Dan Winslow’s official title is state representative, but a more apt moniker would be ideas merchant.
During the first two days of this week’s House budget debate, the 53-year-old Republican freshman from Norfolk offered a plan to squeeze another $70 million or so out of cigarette sales without raising the price of the product — and proposed using that money to offset some of the 23 percent MBTA fare hikes scheduled for July 1.
He also highlighted a scheme to turn the high-occupancy vehicle lanes on I-93 into the kind of “High Occupancy Toll,” or HOT, lanes that states such as Florida and California are using to reduce rush-hour congestion. The price to use the lanes would vary with traffic volume, but be designed to ensure a predictably quick trip to and from town, says Winslow, who estimates the new toll revenue would generate at least $16 million for the state’s hard-pressed Department of Transportation.
That’s just part of his ambitious agenda. His 16 budget amendments include a plan to have the state treasurer help Community Preservation Act localities use the property tax surcharge they’ve levied under the act to float bonds for preservation-related construction projects. Another would put court-appointed attorneys in charge of collecting the $150 contribution the state requires of most defendants who receive a state-funded defense. A third would direct the University of Massachusetts to explore offering a tuition-saving three-year degree program. Yet another would extend state fiscal guarantees to help credit-worthy homeowners refinance jumbo mortgages.
Why has Winslow emerged as such a breath of fresh and imaginative air? Part of it, certainly, is the knowledge that comes from his unusual background: He has been both a district court judge and the governor’s chief legal counsel during the first two years of Mitt Romney’s governorship. But part of it is a combination of personal qualities rare in the Legislature. Winslow is smart, energetic, imaginative, impatient, and media savvy — and unafraid to speak up.
Take, for example, his cigarette-tax plan. Currently, the state sets a minimum price for cigarettes, a regulatory move originally designed to prevent cigarettes from being used as loss leaders; the Commonwealth assesses its tax atop that price. Winslow would cut the state-specified price by about 50 cents, and replace it, penny-for-penny, with a cigarette tax increase. So though tax revenue would go up, cigarette prices wouldn’t. But wouldn’t that be a tough blow for small store owners? No, Winslow contends, because the cigarette manufacturers and wholesalers wouldn’t allow a store’s profit margin to drop to the point where it’s no longer worthwhile to stock their products.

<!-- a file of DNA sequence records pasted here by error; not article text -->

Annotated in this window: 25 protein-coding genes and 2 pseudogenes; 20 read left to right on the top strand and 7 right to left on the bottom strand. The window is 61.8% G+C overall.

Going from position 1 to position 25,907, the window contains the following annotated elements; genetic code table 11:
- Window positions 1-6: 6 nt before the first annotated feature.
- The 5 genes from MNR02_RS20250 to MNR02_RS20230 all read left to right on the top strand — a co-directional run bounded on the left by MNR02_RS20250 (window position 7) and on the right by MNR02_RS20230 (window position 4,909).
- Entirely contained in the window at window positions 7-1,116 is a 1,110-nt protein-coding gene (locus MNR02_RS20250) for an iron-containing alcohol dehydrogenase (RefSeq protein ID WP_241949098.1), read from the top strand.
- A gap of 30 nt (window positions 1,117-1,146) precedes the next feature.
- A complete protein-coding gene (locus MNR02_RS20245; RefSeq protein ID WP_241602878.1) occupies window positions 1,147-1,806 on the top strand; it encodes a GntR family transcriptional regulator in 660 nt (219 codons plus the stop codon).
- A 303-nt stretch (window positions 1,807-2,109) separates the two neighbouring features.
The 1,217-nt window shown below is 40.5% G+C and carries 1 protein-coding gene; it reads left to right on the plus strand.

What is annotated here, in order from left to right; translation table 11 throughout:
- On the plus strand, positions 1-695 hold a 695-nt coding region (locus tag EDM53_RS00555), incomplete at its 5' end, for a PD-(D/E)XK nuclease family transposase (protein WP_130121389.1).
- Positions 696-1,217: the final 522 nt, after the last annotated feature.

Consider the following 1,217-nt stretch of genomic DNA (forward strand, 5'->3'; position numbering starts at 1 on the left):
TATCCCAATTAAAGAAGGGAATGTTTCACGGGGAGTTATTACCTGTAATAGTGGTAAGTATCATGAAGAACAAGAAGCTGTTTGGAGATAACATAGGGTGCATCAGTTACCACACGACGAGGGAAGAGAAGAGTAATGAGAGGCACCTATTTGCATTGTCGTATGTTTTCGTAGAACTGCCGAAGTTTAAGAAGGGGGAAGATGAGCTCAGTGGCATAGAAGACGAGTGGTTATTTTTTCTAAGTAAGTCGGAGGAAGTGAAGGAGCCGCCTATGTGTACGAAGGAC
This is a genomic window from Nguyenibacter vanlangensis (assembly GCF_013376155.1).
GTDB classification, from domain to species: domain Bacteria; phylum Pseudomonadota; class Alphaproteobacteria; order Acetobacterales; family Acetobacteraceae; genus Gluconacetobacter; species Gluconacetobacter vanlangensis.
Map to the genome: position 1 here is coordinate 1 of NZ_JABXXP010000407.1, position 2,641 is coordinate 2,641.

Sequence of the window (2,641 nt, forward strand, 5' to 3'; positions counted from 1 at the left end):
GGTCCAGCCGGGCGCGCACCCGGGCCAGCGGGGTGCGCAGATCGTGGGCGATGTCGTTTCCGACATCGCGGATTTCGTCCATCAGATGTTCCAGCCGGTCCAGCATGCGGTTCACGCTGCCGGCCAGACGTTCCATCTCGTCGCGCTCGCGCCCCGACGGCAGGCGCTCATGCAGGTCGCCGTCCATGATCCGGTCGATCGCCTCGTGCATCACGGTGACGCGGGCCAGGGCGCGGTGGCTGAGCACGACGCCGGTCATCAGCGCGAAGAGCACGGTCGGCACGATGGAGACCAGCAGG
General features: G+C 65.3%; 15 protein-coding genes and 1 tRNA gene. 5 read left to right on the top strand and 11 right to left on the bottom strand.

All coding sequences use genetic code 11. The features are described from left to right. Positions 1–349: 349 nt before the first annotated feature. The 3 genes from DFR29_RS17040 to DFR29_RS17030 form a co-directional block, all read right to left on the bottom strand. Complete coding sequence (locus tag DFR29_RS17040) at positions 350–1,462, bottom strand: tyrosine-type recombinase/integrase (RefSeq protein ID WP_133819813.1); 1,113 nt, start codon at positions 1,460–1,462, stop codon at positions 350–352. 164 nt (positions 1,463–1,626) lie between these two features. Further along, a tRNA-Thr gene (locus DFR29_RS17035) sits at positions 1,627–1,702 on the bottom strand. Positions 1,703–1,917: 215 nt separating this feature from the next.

As for converting the HOV lanes into pay lanes, it shouldn’t be seen as just a convenience for the well-to-do, Winslow says. “They would be available to anyone for whom time matters: the plumber who wants to squeeze in one last job before the end of the day, the working mom trying to pick up her kids at day care before the fines start kicking in,” he says. Meanwhile, by diverting other cars from the untolled lanes, it would benefit drivers there, too.
Now, with the Democratic leaders exerting tight control over both chambers, and with House Speaker Robert DeLeo having declared an election-year tax moratorium, it’s hard slogging for any Republican, even one as energetic as Winslow. So far, he has enjoyed much better success highlighting his ideas than passing them. Although his amendment calling for a study of a three-year-degree program passed, his HOT lanes plan went down to defeat, as did his mortgage-refinancing proposal and his cigarette-tax plan. Still, even the prominent Democrat who led the floor debate against the last idea conceded it merits a closer look.
“He caught my attention with that,” said Jay Kaufman, House chairman of the Revenue Committee. “It’s an interesting idea.”
Win or lose, Winslow is livening things up on Beacon Hill. Although he insists his only current political ambition is reelection, he’s obviously a rising star — and exactly the kind of idea entrepreneur the GOP needs as it goes about rebuilding in Massachusetts.